New Discoveries Point To The “Inevitability” Of Alien Life Form
Are we not alone in the universe? Is there extraterrestrial life out there? However far-fetched the idea might seem, extraterrestrial life or aliens has become a matter of serious discussion among experts, the Daily Mail reports.
But how has this transition from what most people consider science fiction to a “serious scientific endeavor modelled by macroeconomists, funded by fiscal conservatives and discussed by theologians”, came about?
The answer lies in a string of extraordinary discoveries over the past two decades. Suddenly the idea of alien life seems absurd no longer. Discovery now seems inevitable and possibly imminent.
It’s just basic chemistry
Although life is a distinct kind of intricate chemistry, the elements involved are nothing special: carbon, hydrogen, oxygen and so on are among the most abundant elements in the universe. Therefore, complex organic chemistry is surprisingly common than people imagine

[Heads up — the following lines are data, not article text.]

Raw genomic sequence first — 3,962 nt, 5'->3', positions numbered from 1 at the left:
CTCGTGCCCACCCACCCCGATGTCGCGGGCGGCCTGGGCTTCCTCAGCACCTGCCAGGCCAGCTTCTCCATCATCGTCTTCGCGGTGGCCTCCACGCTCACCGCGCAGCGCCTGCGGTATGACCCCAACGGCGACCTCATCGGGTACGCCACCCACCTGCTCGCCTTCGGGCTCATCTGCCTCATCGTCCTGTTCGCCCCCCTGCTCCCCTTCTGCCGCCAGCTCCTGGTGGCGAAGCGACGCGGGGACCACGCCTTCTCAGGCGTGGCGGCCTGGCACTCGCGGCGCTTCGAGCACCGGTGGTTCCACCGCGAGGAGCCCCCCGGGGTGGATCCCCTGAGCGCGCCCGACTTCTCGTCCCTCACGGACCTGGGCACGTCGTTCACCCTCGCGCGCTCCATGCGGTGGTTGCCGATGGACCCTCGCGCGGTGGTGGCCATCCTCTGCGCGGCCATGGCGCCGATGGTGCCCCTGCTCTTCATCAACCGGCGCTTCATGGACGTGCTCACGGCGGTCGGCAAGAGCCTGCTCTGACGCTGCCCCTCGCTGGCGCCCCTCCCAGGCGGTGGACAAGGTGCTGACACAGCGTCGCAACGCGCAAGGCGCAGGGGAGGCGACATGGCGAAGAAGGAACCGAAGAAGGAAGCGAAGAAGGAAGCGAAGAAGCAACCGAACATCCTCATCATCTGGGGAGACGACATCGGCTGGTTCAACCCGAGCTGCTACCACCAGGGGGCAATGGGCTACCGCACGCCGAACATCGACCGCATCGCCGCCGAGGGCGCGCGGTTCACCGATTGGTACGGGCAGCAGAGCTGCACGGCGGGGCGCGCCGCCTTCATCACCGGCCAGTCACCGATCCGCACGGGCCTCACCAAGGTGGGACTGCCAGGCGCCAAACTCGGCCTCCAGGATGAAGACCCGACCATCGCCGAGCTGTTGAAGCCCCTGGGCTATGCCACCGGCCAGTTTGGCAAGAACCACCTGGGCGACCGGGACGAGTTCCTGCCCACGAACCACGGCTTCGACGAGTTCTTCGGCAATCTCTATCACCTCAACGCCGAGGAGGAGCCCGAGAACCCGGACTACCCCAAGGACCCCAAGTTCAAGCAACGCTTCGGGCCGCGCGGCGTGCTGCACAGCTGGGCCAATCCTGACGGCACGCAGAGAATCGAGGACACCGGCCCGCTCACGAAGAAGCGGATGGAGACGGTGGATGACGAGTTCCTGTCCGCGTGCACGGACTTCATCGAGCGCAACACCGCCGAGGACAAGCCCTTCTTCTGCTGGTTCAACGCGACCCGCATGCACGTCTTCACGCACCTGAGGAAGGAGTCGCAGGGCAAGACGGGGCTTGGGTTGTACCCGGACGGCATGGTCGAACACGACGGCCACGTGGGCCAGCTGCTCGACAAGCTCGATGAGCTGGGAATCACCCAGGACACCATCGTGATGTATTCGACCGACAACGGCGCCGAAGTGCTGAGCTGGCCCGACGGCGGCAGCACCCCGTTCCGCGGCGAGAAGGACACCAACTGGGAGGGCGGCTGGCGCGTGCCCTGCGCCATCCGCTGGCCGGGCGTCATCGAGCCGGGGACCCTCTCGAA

Scientists have discovered amino acids, just like those that make up every protein in the human bodies, in the tails of comets. Other organic compounds in Martian soil have also been discovered. And 6,500 light years away a giant cloud of space alcohol floats among the stars.
In addition, planets that are considered habitable seem to be common as well in the universe. In 1995, a breakthrough occurred when the first planet beyond Earth’s Solar System was discovered. Following this discovery, astronomers catalogued thousands more such planets.
Building on the catalogue’s information, University of California, Berkeley astronomers figured out that “there could be as many as 40 billion Earth-sized exoplanets in the so-called ‘habitable zone’ around their star, where temperatures are mild enough for liquid water to exist on the surface”.
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